TB Personal Stories
Khayr was tested for tuberculosis (TB) as part of the college application process. His doctor told him he had latent TB infection. Latent TB infection is a condition in which a person is infected with the TB bacteria but does not currently have active TB disease. People with latent TB infection do not have signs and symptoms of TB disease and cannot spread TB bacteria to others. However, if these bacteria become active and multiply, latent TB infection can develop into TB disease. Khayr was prescribed treatment for latent TB infection to prevent the development of TB disease but did not complete the full treatment. A few years later, he began experiencing symptoms of TB disease.
“While I was going to college, I noticed that I, you know, had started losing a lot of weight and then I started getting night sweats. They weren’t bad at first but, you know, they became more and more. I’d wake up, you know, completely soaked,” Khayr recalls.
Khayr’s symptoms continued to worsen. Eventually he was diagnosed with TB disease and began treatment.
“I think the biggest misconception I had about TB when I was diagnosed with it, when I had the latent infection and then even when I was diagnosed the second time with the active TB, was that it wasn’t a serious disease. You know, I felt like TB had been cured or maybe if not cured I knew that if you took medication that, you know, it would go away. I did not realize the severity of TB or even the different types of TB,” says Khayr.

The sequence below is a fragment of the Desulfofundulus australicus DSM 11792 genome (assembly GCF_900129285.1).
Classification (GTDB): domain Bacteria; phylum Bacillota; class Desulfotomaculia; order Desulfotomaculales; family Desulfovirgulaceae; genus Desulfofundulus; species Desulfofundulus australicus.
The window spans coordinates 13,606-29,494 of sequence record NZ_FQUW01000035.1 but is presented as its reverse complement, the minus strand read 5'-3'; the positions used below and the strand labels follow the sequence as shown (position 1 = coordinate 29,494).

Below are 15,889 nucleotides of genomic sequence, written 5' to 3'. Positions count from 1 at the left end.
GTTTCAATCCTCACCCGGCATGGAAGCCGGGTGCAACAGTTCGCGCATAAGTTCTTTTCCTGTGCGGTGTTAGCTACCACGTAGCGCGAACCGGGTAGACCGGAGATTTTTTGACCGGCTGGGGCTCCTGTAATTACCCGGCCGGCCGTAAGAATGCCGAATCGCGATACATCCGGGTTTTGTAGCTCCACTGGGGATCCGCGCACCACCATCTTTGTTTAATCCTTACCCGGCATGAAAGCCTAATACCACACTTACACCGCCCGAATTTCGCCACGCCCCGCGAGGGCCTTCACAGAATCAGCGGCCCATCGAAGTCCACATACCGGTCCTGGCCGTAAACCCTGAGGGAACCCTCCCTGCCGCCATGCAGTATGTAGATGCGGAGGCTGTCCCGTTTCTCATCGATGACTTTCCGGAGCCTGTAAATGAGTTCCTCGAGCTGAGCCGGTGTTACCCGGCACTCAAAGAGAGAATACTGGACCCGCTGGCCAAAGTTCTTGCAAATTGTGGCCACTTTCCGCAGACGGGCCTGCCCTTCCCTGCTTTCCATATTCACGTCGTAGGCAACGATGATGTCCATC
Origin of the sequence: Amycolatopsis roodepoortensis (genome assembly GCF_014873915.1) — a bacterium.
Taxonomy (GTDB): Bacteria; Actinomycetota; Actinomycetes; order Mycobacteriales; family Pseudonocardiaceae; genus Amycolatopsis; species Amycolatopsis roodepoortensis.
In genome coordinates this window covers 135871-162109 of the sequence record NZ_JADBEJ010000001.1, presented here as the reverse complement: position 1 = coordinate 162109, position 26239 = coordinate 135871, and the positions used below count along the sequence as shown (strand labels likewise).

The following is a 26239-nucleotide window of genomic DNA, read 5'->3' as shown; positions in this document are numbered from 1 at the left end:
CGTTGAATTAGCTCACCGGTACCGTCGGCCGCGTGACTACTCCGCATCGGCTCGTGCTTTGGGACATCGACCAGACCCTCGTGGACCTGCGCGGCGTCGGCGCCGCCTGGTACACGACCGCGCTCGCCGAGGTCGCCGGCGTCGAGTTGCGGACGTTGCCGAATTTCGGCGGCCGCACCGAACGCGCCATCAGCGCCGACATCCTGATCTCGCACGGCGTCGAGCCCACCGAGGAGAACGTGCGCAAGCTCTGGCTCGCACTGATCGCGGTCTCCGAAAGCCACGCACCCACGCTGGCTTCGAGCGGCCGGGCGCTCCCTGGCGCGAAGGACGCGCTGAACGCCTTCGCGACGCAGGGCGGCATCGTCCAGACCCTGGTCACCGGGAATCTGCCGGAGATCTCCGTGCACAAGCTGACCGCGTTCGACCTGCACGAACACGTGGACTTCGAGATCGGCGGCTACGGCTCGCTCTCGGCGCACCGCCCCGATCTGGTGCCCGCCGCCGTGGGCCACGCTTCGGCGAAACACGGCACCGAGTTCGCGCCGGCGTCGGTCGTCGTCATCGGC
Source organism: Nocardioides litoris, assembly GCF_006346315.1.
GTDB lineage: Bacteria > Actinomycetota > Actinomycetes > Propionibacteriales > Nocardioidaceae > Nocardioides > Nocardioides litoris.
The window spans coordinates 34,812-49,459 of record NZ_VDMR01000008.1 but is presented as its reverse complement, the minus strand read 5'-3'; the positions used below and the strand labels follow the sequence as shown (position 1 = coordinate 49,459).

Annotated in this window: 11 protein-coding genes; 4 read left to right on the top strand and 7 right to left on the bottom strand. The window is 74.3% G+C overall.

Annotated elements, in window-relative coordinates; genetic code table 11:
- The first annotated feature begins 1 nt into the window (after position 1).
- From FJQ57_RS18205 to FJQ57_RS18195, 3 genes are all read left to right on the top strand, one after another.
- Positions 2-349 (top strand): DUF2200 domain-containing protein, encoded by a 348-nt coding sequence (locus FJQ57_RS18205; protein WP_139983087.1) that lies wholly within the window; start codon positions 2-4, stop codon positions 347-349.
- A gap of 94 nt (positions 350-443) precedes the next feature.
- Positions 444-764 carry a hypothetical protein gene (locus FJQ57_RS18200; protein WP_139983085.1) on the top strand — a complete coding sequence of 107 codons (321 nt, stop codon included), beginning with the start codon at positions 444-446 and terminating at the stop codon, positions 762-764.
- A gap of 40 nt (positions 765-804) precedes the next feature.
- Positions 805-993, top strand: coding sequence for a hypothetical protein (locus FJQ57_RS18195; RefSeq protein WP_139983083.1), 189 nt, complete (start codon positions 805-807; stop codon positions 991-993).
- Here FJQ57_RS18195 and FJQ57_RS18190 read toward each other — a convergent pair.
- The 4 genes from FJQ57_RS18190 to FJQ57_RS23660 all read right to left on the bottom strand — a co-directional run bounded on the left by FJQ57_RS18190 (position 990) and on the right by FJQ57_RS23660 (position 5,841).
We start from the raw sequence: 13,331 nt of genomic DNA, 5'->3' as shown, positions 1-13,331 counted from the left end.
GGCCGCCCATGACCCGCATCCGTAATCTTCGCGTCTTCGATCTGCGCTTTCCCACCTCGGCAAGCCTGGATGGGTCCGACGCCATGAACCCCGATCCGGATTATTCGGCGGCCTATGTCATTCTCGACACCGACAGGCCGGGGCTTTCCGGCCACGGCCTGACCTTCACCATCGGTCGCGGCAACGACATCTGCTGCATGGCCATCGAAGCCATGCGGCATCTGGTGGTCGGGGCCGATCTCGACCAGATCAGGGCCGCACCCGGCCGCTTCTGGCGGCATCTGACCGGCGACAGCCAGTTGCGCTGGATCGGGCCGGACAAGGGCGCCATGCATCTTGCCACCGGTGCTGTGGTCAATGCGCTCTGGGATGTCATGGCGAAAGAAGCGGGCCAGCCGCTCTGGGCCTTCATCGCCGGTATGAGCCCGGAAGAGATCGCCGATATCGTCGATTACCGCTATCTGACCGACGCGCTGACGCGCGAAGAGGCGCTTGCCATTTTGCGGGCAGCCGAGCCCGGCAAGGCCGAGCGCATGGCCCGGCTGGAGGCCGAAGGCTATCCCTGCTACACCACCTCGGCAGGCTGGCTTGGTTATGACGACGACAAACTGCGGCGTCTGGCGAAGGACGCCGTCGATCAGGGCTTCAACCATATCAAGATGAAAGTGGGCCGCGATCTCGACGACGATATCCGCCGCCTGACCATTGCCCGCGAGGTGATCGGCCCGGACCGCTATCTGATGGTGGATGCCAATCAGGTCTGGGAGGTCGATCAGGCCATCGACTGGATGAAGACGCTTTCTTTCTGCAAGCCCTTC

But even after starting treatment for TB disease he didn’t feel any better. He knew something was not right. After some additional tests and another chest x-ray, his doctor had some disappointing news.
“He said ‘listen, you have something called drug-resistant TB. It’s when the first-line drugs that everybody takes are not enough to cure the disease. So, we’re going to add some second-line drugs,’ and he kind of went through the gambit of what they were, some of the effects that we might have,” says Khayr.
People with multidrug-resistant TB disease must be treated with special medicines. These medicines are not as good as the usual medicines for TB, and treatment takes much longer. Instead of the 6-9 months of treatment for drug-susceptible TB, Khayr’s treatment would take 18 to 24 months. He also needed to isolate again until he was no longer infectious.
“I’d say the hardest part about the treatment is the isolation, not being able to go through the experience of, you know, being sick while, you know, being with your friends, being with your family and just to be in society at large, “ says Khayr.
Reflecting on the challenges of such a long time on medications and in isolation, Khayr hopes his story can encourage people with latent TB infection to complete treatment, to prevent the development of TB disease.
“If there’s one thing I could change about my treatment personally it would be to go back in time to when I was 19 and I was diagnosed with latent TB…it would have saved me a lot of grief in the future. It would have saved me, you know, 7 months in isolation. So, I think stopping TB at that initial stage, when it’s latent and when you’re not infectious, I think is something that we need to educate more people about” says Khayr.
Reflecting on the challenges of nearly 2 years on TB medications, and 7 months of isolation, Khayr, a TB survivor, hopes his story can encourage people with latent TB infection to complete treatment and prevent the development of TB disease. Watch his story to learn about his experience: https://go.usa.gov/xHb7Wexternal icon